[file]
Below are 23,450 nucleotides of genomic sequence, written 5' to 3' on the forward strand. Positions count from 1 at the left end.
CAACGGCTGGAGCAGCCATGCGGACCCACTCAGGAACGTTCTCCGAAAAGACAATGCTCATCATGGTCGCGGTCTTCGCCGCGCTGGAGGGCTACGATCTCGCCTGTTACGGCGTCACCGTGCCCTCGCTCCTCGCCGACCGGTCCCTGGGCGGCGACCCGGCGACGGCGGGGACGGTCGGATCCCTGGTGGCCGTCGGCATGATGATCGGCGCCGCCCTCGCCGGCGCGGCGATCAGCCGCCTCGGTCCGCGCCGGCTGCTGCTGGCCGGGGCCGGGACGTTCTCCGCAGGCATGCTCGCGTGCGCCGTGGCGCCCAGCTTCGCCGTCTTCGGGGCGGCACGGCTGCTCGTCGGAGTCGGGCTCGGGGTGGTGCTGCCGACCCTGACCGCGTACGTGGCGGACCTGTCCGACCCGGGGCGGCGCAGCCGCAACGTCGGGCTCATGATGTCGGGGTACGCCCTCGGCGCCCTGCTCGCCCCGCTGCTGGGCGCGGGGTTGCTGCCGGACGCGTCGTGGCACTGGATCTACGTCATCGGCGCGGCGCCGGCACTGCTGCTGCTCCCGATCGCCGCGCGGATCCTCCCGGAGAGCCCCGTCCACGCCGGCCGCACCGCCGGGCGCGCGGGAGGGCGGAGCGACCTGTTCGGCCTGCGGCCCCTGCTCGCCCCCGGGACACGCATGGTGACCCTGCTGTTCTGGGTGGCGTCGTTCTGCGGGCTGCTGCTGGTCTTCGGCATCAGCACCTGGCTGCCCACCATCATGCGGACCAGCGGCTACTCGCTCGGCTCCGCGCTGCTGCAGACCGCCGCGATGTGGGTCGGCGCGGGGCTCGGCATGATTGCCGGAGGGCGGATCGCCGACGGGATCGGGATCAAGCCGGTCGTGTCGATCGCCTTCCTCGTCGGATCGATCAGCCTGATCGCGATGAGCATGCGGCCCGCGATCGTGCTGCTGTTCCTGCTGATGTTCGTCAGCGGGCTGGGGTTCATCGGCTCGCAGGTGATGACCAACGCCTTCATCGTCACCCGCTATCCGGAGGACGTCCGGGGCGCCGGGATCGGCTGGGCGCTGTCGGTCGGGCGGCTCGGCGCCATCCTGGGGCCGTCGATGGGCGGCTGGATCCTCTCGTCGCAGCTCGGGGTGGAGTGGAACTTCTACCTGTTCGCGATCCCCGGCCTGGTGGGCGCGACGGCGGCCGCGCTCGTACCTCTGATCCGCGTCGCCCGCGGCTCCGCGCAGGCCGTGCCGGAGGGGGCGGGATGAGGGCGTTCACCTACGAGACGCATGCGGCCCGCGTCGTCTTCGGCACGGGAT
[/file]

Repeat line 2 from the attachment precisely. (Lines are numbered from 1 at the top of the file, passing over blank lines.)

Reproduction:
CAACGGCTGGAGCAGCCATGCGGACCCACTCAGGAACGTTCTCCGAAAAGACAATGCTCATCATGGTCGCGGTCTTCGCCGCGCTGGAGGGCTACGATCTCGCCTGTTACGGCGTCACCGTGCCCTCGCTCCTCGCCGACCGGTCCCTGGGCGGCGACCCGGCGACGGCGGGGACGGTCGGATCCCTGGTGGCCGTCGGCATGATGATCGGCGCCGCCCTCGCCGGCGCGGCGATCAGCCGCCTCGGTCCGCGCCGGCTGCTGCTGGCCGGGGCCGGGACGTTCTCCGCAGGCATGCTCGCGTGCGCCGTGGCGCCCAGCTTCGCCGTCTTCGGGGCGGCACGGCTGCTCGTCGGAGTCGGGCTCGGGGTGGTGCTGCCGACCCTGACCGCGTACGTGGCGGACCTGTCCGACCCGGGGCGGCGCAGCCGCAACGTCGGGCTCATGATGTCGGGGTACGCCCTCGGCGCCCTGCTCGCCCCGCTGCTGGGCGCGGGGTTGCTGCCGGACGCGTCGTGGCACTGGATCTACGTCATCGGCGCGGCGCCGGCACTGCTGCTGCTCCCGATCGCCGCGCGGATCCTCCCGGAGAGCCCCGTCCACGCCGGCCGCACCGCCGGGCGCGCGGGAGGGCGGAGCGACCTGTTCGGCCTGCGGCCCCTGCTCGCCCCCGGGACACGCATGGTGACCCTGCTGTTCTGGGTGGCGTCGTTCTGCGGGCTGCTGCTGGTCTTCGGCATCAGCACCTGGCTGCCCACCATCATGCGGACCAGCGGCTACTCGCTCGGCTCCGCGCTGCTGCAGACCGCCGCGATGTGGGTCGGCGCGGGGCTCGGCATGATTGCCGGAGGGCGGATCGCCGACGGGATCGGGATCAAGCCGGTCGTGTCGATCGCCTTCCTCGTCGGATCGATCAGCCTGATCGCGATGAGCATGCGGCCCGCGATCGTGCTGCTGTTCCTGCTGATGTTCGTCAGCGGGCTGGGGTTCATCGGCTCGCAGGTGATGACCAACGCCTTCATCGTCACCCGCTATCCGGAGGACGTCCGGGGCGCCGGGATCGGCTGGGCGCTGTCGGTCGGGCGGCTCGGCGCCATCCTGGGGCCGTCGATGGGCGGCTGGATCCTCTCGTCGCAGCTCGGGGTGGAGTGGAACTTCTACCTGTTCGCGATCCCCGGCCTGGTGGGCGCGACGGCGGCCGCGCTCGTACCTCTGATCCGCGTCGCCCGCGGCTCCGCGCAGGCCGTGCCGGAGGGGGCGGGATGAGGGCGTTCACCTACGAGACGCATGCGGCCCGCGTCGTCTTCGGCACGGGAT